The grapevine doesn’t know of the counseling efforts that may have preceded the eviction. The provider is relieved of a resident with advanced needs and the promise of peace of mind inhering in the continuing care contract is permanently damaged.
Lessons for Success
What more can senior housing providers learn from the United Airlines fiasco? It’s the same lesson that anyone who has ever started a business knows intuitively. Those who start businesses all remember their first customer, and they understand, as no business school can teach, that without a customer there can be no business. United Airlines, and for the most part the airline industry generally, by the negativity of its examples, teaches us that to thrive a business has to obsess about putting customers first.
Let’s put this in positive terms. Those businesses, especially senior housing enterprises which depend on long-term customer trust, will thrive if they put the client, the customer, the resident first. That means reserving entrance fee funds to meet those deferred promises, the grounds on which the entrance fees are solicited. They are contractual payments and not at-risk investments. That means financial standards – a positive net asset position – that ensures enterprise sustainability. That means treating those residents, who have the interest and the ability, as equals and not as aliens from a former generation.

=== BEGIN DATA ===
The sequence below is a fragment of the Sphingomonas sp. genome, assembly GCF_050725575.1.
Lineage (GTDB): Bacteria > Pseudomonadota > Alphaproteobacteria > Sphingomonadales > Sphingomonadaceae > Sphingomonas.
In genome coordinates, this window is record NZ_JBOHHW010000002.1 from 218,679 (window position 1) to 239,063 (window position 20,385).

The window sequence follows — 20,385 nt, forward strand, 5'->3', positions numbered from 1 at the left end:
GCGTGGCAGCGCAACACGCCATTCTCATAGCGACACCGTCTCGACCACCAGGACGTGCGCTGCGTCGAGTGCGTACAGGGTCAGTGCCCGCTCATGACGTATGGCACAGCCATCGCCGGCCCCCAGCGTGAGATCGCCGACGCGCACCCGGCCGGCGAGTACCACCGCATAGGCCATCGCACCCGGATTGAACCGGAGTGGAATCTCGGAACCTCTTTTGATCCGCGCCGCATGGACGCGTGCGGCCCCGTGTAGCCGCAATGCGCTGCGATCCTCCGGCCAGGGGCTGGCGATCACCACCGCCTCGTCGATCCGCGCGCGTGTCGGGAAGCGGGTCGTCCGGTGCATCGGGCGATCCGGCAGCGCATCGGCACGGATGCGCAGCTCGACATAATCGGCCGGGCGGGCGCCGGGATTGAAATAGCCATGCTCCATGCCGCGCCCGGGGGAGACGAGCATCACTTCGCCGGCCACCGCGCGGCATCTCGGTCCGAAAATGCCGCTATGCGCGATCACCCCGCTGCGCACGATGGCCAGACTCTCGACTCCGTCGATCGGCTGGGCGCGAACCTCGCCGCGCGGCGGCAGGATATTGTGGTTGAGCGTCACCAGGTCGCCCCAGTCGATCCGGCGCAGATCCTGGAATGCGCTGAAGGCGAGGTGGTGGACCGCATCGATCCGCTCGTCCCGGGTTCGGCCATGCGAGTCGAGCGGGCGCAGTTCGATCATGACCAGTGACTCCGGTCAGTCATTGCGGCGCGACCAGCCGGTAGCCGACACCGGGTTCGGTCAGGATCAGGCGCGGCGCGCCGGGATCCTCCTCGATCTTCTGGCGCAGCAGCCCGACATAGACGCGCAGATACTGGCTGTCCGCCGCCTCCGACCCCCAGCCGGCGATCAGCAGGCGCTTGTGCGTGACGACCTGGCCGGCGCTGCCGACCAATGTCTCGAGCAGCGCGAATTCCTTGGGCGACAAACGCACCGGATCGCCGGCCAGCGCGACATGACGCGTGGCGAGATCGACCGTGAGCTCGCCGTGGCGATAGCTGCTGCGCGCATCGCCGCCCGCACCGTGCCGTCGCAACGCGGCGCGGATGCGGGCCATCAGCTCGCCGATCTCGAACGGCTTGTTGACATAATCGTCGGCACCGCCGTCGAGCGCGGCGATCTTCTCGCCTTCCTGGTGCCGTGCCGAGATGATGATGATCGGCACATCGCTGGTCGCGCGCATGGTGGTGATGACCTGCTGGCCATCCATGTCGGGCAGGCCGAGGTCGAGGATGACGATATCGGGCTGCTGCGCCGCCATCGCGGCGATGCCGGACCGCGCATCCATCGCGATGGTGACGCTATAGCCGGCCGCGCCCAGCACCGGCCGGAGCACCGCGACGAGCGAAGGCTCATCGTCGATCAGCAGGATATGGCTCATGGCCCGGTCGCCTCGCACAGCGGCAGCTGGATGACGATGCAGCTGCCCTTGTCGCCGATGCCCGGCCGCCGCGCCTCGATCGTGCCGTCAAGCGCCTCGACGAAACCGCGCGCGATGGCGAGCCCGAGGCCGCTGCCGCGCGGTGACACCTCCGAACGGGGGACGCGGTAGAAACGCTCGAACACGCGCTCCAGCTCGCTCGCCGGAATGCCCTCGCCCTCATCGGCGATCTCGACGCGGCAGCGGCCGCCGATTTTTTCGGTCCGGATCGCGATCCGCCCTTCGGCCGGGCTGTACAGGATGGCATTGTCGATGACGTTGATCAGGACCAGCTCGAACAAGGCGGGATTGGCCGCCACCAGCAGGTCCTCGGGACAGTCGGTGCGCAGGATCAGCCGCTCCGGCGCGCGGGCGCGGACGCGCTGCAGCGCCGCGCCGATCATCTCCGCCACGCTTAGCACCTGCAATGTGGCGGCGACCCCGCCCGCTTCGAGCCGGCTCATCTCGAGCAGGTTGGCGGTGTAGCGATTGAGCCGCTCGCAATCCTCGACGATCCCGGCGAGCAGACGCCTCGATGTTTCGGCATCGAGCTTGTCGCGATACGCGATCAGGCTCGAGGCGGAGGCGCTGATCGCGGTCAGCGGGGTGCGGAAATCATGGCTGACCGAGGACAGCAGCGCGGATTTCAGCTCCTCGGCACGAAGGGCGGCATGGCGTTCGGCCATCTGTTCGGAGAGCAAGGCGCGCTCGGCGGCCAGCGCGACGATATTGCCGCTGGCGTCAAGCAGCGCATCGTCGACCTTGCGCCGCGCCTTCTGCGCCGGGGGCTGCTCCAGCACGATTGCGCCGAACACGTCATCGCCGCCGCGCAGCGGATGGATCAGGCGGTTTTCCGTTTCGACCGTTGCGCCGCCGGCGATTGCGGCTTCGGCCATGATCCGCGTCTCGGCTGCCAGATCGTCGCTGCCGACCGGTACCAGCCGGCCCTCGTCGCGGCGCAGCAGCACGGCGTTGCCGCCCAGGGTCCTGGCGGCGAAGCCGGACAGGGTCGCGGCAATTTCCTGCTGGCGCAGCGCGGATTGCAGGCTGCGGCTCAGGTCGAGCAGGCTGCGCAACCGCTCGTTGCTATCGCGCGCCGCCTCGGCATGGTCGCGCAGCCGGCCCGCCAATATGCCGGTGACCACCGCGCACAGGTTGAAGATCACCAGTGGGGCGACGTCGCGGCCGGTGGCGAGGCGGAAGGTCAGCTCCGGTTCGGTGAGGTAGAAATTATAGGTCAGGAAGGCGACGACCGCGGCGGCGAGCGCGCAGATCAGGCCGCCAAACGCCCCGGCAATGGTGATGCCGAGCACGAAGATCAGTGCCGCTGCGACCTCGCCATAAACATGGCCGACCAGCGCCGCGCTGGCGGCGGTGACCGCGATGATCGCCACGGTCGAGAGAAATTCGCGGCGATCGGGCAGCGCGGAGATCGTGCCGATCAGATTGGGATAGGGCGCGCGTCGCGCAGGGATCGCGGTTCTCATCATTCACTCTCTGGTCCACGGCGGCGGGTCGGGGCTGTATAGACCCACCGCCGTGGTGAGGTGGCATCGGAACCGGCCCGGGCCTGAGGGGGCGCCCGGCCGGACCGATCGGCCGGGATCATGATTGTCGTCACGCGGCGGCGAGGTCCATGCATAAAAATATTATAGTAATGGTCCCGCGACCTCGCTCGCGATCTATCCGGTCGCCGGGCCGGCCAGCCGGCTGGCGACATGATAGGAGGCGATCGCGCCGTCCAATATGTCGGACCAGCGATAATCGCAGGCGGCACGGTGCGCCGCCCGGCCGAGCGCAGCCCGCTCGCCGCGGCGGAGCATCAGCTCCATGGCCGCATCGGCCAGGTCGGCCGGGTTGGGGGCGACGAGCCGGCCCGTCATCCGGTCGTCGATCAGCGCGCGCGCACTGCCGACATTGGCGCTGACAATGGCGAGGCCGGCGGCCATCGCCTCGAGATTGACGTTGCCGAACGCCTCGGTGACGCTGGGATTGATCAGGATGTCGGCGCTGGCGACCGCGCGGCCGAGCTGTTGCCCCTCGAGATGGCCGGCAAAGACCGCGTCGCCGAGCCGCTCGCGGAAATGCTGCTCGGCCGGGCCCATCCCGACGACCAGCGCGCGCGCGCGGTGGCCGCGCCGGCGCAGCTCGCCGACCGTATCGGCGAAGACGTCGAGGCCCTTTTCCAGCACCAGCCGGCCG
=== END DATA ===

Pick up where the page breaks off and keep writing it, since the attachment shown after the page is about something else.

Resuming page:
Building Your Brand
Putting residents first creates a brand identification that needs to be declared to the marketplace, and to the wider world, that residents are elevated above other corporate interests. Putting residents first will bring positive identification from prospective residents seeking a secure haven for their retirement.
Putting residents first will result in demonstrated value for residents who choose your branded senior housing venture. Putting residents first will reassure family members that all is well, and they can rest assured, as their parents and loved ones descend into the cognitive darkness that too often accompanies aging. Putting residents first means a high calling to stewardship in which the provider can be trusted to act at all times for the sole benefit and in the best interests of the residents.